Lease about to expire

on site where

Hearts of Life houses

84 dogs and cats

By BRUCE ALSOBROOK

News-Telegram Managing Editor

A private group that saves unwanted pets is in need of a little rescuing itself.

Hearts of Life Animal Rescue, a non-profit "no-kill" animal shelter run by volunteers that currently houses 84 dogs and cats, is set to lose the lease on the land at the end of the year.

Representatives of the group met with the Hopkins County Commissioners Court this morning, seeking grants and help in finding land for a new facility. They found a receptive audience in the commissioners, who say the problem of dumping stray dogs in the county is widespread.

"Most of the calls I get are about stray dogs," said Precinct 1 Commissioner Beth Wisenbaker. "There is a tremendous need for this in the county."

Donnie Foster, who appeared before commissioners with Karen Lopez, said he fields five to six calls daily from people wanting him to pick up an animal, usually an unwanted pet someone has unceremoniously abandoned.

"I think if you live in the county, you have had a dog dumped on you at some point," Foster said.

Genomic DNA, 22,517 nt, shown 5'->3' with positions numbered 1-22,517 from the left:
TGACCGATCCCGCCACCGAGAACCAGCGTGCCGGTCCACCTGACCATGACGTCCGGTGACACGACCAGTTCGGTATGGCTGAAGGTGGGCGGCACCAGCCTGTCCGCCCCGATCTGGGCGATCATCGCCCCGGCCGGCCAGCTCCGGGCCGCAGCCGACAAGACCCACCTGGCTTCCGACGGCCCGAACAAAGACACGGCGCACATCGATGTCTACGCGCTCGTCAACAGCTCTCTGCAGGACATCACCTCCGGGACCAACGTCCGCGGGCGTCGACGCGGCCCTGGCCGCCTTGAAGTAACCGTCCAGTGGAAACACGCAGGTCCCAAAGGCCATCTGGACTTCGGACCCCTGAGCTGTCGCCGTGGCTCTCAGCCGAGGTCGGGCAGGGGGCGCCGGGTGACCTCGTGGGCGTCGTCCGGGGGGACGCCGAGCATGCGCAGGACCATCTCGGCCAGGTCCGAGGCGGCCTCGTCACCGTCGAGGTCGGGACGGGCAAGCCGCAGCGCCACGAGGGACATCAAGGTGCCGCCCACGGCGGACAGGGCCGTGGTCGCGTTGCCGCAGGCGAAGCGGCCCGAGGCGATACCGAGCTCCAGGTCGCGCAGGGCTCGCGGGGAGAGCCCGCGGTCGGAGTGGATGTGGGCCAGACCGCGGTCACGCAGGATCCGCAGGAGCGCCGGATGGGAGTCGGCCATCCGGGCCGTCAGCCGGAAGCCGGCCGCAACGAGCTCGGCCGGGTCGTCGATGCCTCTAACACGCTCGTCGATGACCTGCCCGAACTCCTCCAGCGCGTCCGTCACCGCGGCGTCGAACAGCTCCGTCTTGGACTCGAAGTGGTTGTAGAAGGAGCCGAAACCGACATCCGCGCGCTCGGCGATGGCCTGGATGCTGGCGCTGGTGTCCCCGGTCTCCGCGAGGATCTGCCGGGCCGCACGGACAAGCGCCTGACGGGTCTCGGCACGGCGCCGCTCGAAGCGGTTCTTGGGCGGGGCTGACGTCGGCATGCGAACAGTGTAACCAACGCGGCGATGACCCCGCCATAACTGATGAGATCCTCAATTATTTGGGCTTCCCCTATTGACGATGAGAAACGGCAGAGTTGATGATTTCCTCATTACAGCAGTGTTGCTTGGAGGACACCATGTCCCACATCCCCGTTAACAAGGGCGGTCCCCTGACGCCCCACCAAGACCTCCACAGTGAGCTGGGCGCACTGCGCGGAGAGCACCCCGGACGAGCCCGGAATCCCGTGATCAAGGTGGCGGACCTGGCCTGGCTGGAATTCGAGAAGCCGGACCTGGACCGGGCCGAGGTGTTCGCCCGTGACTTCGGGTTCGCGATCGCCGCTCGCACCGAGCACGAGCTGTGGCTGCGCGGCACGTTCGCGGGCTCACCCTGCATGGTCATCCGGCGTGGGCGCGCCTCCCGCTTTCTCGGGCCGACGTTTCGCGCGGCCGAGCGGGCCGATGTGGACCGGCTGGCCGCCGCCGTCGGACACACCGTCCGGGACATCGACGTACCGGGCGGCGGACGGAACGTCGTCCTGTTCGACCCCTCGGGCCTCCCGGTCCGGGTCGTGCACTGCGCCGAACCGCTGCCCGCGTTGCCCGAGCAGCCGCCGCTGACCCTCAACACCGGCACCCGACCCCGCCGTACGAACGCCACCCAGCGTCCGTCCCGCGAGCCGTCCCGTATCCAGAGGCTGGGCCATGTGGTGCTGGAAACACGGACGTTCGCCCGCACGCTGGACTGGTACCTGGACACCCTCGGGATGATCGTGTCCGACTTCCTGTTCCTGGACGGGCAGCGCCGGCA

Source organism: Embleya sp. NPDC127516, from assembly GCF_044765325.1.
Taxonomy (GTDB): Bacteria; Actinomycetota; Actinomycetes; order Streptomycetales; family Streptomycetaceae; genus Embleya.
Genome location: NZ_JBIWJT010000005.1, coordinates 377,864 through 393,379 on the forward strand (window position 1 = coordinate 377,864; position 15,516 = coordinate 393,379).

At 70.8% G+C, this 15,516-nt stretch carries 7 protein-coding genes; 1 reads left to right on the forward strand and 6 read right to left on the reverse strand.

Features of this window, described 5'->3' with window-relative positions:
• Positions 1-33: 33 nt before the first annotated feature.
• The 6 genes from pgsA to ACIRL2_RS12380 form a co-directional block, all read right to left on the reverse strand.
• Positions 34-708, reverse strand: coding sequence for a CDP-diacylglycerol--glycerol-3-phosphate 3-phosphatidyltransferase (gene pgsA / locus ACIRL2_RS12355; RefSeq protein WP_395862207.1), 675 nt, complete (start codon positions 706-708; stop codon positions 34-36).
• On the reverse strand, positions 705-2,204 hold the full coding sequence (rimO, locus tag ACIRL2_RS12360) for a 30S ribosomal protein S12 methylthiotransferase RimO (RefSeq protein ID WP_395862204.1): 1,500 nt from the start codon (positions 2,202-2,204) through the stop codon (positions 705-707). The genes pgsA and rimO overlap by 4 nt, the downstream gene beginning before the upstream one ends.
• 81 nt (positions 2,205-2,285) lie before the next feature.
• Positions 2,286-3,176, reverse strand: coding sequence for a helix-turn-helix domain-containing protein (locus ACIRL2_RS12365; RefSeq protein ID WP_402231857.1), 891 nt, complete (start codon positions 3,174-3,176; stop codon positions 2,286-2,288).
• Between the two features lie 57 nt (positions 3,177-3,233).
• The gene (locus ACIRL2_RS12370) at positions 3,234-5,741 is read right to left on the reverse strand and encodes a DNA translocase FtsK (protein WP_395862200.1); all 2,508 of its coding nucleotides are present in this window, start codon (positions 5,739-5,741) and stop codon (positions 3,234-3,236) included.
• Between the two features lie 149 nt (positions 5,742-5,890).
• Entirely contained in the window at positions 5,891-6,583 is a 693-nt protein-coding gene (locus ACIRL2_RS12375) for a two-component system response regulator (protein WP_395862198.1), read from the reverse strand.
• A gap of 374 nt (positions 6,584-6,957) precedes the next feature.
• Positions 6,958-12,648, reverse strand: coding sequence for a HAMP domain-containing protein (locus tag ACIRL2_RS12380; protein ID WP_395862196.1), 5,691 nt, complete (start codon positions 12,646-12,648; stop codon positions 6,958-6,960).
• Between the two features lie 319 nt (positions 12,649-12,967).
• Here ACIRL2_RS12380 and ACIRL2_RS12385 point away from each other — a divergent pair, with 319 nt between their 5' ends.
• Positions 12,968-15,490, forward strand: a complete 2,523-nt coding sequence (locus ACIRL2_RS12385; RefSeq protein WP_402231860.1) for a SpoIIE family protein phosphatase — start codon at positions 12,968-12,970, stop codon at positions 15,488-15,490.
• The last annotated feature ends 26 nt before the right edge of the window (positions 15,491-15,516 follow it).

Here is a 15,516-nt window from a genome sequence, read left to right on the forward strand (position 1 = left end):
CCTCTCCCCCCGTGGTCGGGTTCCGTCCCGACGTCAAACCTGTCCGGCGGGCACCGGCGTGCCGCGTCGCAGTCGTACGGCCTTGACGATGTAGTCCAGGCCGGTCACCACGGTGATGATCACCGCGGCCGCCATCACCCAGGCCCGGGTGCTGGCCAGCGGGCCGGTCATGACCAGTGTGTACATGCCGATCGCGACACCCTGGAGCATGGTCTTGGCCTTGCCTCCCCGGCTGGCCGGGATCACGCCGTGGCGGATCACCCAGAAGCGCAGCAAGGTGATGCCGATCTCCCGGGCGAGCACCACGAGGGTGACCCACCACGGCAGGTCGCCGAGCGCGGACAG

Hearts of Life is looking for as much as 1 1/2 acres of land to build a shelter with 75 pens for animals.  That amount of acreage would also allow for outdoor pens in an emergency, and provide space for future expansion if needed.

Hearts of Life has seen a tremendous amount of support since it officially began operations in May. Some $10,000 has been donated to the volunteer group since that time, and local veteranarians "have been very good to us," Foster said. And in addition to the 60 canines (22 of them puppies under 10 weeks old) and 24 felines in the shelter on County Road 4510, another 13 pets are being cared for in "foster homes."

But the cost of housing and caring for so many dogs and cats is astronomical. Foster said last month alone he and Lopez put up more than $4,000 of their own money to help take care of the overflowing number of animals at the shelter.

Even then, they can't take in all the unwanted animals that are in the county. Foster and Lopez presented commissioners a list of more than 60 dogs and cats the shelter had to turn down for a lack of space.

In addition to Wisenbaker, the other members of the court — Precinct 2 Commissioner Burke Bullock, Precinct 3 Commissioner Don Patterson, Precinct 4 Commissioner Danny Evans and Hopkins County Judge Millsap — all agreed the county needs a shelter for unwanted animals.

"This would also help with the wild dog problem and the rabies problem in the county," Wisenbaker noted.

Hopkins County Judge Cletis Millsap said helping the shelter wouldn't cost the county anything in terms of manpower or dollars — the county would simply help the group locate a site and help apply for grants.

If Hearts of Life doesn't get an extension of time after the lease is up, Foster said the animal pens would probably have to move into his back yard for a temporary home.

Danny Evans added that commissioners would keep an eye out for a temporary home for the shelter, as well as a permanent one.